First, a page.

• With regard to gestational weeks: the rate of very early born infants with less than 32 gw was 1.58% in the first half of the year 2000, and 0.99% in the second half. This is a significant reduction.
• With regard to birthweight: in infants below 1500g birthweight the rate decreased from 1.29% to 0.97%. In infants with less than 1000g the decrease was significant from 0.61% to 0.38%. This is an even greater decrease. Conclusion And Short Critical Comment
Currently the self-care-program as has been confirmed by our evaluation and afterwards by two prospective investigations by Hoyme and co. seems to be the most efficient, inexpensive and easily applicable program for prevention of very early prematurity.
But this program is by far not used enough. From our point of view there are a few barriers. In the foreground we see a an iatrogenic barrier, namely a misjudgment of the practical benefit of different strategies for prematurity prevention on a broad scale. From our point of view unfortunately too many of our colleagues concentrate too much on highly sophisticated methods such as ultrasonographic diagnostics, immunobiologic examinations such as cytocines or fetal fibronectin and others. Such diagnostics are of course also important but are mostly concerned with the late stages of the prematurity process and can therefore never be as efficient as our simple, inexpensive and much earlier employed prematurity-prevention program. As far as we know up to now there is no study existing which could convincingly demonstrate that the prematurity rate has been significantly decreased throughout the country only by the use of such methods.
Kaynaklar
1. Berkowitz GS, Papiernik E: Epidemiology of preterm birth, Epidemiol Rev, 15/2, 414-443, 1993
2. Hack M, Taylor HG, Klein N, Eiben R, Schatschneider C, Mercuri-Minich N: School-age outcomes in children with birth weights under 750g, N Engl J Med, 331/12, 753-759, 1994
3. HoymeUB, Grosch A, Roemer VM, Saling E: Erste Resul-tate der Erfurter Frühgeburten-Vermeidungs-Aktion, Z Geburtshilfe Neonatol, 202, 247-250, 1998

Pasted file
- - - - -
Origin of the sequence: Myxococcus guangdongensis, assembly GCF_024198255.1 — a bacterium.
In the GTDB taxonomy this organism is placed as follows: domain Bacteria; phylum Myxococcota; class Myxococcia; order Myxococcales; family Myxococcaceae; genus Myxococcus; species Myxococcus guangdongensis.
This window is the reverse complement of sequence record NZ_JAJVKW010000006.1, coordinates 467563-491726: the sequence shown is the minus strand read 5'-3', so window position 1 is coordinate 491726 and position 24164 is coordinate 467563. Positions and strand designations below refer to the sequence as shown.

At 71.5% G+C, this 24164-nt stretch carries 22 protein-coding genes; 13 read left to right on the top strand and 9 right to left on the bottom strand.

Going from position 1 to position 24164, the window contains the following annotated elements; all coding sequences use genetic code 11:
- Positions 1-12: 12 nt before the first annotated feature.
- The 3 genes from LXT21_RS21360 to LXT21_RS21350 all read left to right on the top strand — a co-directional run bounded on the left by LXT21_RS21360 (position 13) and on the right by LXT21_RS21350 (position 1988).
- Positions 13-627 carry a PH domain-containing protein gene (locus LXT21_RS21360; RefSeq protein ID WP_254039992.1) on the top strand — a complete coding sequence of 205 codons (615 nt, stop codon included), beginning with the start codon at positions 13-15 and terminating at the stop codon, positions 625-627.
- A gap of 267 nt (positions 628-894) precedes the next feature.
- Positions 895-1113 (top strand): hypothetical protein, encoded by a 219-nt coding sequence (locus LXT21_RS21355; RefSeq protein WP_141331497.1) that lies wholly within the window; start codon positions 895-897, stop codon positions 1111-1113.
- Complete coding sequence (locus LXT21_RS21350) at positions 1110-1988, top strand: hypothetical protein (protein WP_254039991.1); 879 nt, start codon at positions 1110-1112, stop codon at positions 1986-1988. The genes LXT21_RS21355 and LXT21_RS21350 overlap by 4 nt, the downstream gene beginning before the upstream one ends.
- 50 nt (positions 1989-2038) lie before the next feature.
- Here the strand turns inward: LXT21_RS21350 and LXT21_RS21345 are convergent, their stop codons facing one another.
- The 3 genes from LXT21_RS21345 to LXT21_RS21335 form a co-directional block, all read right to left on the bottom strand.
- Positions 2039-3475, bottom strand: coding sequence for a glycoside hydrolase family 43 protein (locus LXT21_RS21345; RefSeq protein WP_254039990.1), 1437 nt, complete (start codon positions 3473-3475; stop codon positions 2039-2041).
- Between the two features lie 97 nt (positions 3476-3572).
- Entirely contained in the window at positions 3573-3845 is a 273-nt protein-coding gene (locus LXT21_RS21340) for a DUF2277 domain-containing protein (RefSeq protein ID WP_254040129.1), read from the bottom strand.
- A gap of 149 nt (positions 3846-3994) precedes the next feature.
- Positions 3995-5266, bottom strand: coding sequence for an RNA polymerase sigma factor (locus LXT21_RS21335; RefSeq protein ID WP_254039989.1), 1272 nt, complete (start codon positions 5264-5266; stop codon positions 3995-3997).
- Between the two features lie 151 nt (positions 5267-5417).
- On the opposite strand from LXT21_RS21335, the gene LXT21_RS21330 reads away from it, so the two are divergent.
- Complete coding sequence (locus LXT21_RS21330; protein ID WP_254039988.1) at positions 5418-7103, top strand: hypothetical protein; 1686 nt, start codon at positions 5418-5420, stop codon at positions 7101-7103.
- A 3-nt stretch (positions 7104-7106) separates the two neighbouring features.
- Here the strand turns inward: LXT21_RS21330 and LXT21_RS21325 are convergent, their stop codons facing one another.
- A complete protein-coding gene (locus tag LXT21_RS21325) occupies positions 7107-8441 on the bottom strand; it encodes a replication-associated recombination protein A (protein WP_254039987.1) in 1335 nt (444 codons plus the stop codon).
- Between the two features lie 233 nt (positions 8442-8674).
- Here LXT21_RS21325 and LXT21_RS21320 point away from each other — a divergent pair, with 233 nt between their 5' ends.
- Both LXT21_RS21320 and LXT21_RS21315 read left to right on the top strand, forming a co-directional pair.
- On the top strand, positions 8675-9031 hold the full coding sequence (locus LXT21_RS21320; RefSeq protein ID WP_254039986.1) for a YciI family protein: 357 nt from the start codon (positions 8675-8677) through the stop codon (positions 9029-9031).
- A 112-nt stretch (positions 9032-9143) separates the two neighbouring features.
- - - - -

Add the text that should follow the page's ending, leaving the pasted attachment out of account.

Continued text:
4. Hoyme UB, Möller U: Weniger Frühgeburten durch vaginales pH-Wert-Screening - Ergebnisse der Erfurter- bzw. Thüringer Frühgebur-tenvermeidungsaktion, Frauenarzt 42/8, 866-869, 2001
5. Hoyme UB, Möller U, Saling E: Ergebnisse und mögliche Konsequenzen der Thüringer Frühgeburtenvermeidungsaktion 2000. Geburtsh Frauenheilk 62, 257-263, 2002
6. Lewit EM, Schuurmann Baker L, Corman H, Shiono PH: The direct cost of low birth weight, Future Child, Vol 5, No 1, 35-56, 1995
7. Lockwood CJ, Kuczynski E: Markers of risk for preterm deli-very, J Perinat Med, 27, 5-20, 1999
8. Monset-Couchard M, DE Bethmann O, Kastler B: Mid- and long-term outcome of 89 premature infants weighing less than 1000 g at birth, all appropriate for gestational age, Biol Neonate, 70, 328-338, 1996
9. Riegel K, Ohrt B, Wolke D, Österlund K: Die Entwicklung gefährdet geborener Kinder bis zum fünften Lebensjahr. Die Arvo Ylppö-Neugeborenen-Nachfolgestudie in Südbayern und Südfinnland. Enke, Stuttgart 1995
10. Saigal S, Rosenbaum P, Hattersley B, Milner R: (Decreased disability rate among 3-year-old survivors weighing 501 to 1000 grams at birth and born to residents of a geographi-cally defined region from 1981 to 1984 compared with 1977 to 1980, J Pediatr, 114, 839-846, 1989
11. Saling E, Brandt-Niebelschütz S, Schmitz C: Vermei-dung von Spätaborten und risikoreichen Frühgeburten - für die Routine geeignete Maßnahmen, Z. Geburtsh. u. Perinat., 195, 209-221, 1991
12. Saling E: Program for the prevention of prematurity in Hirsch (ed.): Infection and preterm labor, Thieme, Stuttgart - New York, 31-40, 1991
13. Saling E, Al-Taie T, Lüthje J, Masur W, Placht A: Effi-cient and simple program including community-based activities for prevention of very small prematures, in: Kurjak A (ed.): Textbook of Perinatal Medicine. Parthenon Publishing, London - New York, 1337-1344, 1998
14. Saling E: Basic aspects of prematurity prevention and results achie-ved by a suitable, simple program, J Perinat Med, 26, 466-468, 1998
15. Saling E, Schreiber M, Al-Taie T: A simple, efficient and inexpensive program for preventing prematurity, J Perinat Med, 29, 199-211, 2001
16. Stoll BJ: The global impact of neonatal infection, Clin Perinatol, March 24/1, 1-21, 1997